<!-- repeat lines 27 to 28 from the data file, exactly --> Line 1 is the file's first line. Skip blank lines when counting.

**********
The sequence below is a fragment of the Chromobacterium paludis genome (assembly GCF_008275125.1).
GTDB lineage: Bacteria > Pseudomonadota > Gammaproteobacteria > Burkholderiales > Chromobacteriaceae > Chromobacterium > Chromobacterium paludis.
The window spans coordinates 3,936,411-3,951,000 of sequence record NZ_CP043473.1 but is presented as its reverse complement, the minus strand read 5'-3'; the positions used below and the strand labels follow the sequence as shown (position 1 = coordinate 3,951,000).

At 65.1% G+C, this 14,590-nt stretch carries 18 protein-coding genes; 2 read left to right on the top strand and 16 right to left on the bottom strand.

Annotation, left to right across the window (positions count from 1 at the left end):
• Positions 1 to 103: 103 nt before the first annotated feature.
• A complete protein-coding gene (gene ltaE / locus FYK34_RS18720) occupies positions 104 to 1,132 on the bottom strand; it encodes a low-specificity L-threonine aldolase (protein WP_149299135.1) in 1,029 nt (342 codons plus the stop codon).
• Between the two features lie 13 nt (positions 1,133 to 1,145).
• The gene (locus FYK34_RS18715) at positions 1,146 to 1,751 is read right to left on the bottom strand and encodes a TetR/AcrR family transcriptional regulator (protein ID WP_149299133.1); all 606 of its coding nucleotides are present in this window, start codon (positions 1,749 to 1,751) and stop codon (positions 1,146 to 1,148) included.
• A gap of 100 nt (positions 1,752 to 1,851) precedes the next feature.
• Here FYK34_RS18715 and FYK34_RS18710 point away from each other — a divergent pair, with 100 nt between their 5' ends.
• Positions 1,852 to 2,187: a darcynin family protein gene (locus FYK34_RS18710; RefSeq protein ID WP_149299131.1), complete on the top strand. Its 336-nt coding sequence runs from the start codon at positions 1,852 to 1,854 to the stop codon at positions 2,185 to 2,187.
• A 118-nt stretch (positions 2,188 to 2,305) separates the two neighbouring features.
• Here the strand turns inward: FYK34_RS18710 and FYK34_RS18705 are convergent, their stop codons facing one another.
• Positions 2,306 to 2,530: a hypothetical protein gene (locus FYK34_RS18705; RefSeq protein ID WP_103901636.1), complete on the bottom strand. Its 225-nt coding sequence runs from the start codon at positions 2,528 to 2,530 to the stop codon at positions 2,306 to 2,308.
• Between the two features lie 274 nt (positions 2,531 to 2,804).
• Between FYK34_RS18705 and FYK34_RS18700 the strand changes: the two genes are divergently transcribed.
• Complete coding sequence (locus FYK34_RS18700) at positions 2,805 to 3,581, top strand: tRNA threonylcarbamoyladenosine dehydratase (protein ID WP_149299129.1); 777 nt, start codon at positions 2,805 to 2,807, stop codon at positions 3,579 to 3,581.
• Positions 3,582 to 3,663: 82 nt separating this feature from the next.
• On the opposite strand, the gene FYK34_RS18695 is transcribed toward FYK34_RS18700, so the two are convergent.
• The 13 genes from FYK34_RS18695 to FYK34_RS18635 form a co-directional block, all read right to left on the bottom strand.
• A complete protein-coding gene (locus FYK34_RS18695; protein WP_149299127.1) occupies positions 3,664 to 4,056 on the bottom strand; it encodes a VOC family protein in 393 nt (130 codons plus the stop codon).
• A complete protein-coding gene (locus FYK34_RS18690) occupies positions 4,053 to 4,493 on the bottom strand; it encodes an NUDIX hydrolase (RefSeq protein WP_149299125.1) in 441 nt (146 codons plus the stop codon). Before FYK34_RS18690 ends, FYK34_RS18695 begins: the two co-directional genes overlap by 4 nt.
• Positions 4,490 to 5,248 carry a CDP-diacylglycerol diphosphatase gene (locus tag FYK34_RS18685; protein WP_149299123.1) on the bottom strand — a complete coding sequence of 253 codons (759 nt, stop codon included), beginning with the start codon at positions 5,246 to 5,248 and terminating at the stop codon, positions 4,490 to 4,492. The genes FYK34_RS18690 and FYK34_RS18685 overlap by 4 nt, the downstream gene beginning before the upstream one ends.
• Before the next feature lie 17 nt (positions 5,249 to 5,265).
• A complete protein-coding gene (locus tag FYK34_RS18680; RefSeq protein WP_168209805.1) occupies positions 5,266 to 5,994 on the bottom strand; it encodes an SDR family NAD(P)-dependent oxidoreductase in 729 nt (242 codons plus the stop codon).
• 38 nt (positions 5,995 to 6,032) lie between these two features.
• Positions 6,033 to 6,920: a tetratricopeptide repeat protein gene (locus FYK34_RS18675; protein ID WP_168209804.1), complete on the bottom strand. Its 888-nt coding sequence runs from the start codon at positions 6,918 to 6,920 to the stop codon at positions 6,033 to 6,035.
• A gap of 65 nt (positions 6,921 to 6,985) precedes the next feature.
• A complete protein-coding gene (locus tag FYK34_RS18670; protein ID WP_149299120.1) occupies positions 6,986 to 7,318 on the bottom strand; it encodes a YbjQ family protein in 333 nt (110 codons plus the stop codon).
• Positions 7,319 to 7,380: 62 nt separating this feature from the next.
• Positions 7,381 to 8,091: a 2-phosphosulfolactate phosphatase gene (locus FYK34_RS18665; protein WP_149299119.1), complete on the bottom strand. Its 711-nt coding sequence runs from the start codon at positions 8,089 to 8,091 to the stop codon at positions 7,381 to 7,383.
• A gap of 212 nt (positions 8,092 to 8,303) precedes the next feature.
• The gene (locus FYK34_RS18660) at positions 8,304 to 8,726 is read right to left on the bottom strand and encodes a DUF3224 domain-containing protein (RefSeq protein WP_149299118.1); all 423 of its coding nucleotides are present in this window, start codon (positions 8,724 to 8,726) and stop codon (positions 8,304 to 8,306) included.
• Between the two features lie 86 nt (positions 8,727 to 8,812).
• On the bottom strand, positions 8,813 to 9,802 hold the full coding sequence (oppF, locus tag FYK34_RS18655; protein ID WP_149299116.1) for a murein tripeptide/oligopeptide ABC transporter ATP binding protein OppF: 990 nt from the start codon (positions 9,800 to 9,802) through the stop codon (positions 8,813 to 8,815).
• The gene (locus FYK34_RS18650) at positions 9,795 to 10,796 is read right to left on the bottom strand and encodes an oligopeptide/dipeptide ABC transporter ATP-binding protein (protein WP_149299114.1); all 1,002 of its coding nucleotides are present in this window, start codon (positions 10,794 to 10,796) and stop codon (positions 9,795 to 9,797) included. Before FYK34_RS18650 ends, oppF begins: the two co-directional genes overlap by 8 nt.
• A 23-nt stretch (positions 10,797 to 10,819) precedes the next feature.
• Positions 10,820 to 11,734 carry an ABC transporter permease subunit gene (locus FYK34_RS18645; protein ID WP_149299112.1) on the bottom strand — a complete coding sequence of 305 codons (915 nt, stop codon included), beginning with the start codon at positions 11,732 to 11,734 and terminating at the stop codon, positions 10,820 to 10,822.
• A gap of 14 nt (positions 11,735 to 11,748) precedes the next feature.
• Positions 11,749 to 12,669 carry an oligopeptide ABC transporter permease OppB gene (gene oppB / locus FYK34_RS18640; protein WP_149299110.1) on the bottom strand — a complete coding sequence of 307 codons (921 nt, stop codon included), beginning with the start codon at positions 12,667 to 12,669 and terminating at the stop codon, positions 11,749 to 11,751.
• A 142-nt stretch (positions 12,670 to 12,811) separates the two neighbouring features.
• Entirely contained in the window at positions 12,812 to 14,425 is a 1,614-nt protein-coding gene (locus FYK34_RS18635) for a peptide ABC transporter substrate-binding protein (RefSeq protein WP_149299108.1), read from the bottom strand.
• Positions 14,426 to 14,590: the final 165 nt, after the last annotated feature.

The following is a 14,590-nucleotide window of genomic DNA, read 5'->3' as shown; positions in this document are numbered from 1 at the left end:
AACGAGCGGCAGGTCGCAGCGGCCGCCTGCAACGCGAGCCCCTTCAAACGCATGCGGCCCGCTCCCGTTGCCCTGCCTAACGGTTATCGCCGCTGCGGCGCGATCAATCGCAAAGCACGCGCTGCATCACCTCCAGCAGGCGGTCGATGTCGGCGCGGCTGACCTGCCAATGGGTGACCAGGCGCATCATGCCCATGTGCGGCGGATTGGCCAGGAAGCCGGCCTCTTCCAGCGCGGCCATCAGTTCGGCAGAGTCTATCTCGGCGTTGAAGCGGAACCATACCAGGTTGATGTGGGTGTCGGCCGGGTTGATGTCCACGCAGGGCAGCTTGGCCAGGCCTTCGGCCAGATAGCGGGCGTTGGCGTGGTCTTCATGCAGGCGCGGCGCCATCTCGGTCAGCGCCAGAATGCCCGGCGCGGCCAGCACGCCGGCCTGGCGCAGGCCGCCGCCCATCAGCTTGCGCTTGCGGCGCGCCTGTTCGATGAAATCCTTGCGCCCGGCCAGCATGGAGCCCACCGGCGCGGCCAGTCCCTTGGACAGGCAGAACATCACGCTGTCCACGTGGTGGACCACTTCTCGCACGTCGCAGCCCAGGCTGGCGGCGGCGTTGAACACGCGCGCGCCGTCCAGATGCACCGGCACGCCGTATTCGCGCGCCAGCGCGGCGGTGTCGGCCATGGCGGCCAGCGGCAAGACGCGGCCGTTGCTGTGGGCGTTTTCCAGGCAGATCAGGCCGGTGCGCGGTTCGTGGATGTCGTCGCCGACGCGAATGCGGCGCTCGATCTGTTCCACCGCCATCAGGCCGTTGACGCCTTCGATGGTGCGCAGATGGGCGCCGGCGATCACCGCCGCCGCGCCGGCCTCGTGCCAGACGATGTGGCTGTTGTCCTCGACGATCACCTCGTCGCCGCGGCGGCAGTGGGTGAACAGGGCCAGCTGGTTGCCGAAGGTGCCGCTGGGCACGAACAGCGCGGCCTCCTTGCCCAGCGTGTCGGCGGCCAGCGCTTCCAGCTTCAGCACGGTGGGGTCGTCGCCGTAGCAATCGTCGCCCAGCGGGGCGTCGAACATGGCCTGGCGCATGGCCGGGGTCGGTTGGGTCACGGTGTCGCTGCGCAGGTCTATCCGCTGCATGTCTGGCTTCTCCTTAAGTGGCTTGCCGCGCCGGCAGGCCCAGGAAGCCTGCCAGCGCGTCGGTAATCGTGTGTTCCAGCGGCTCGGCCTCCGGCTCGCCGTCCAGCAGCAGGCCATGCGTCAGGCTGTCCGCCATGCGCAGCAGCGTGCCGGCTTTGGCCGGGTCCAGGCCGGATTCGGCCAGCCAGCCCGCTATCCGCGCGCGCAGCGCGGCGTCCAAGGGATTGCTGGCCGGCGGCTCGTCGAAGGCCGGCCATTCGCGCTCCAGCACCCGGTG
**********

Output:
• 38 nt (positions 5,995 to 6,032) lie between these two features.
• Positions 6,033 to 6,920: a tetratricopeptide repeat protein gene (locus FYK34_RS18675; protein ID WP_168209804.1), complete on the bottom strand. Its 888-nt coding sequence runs from the start codon at positions 6,918 to 6,920 to the stop codon at positions 6,033 to 6,035.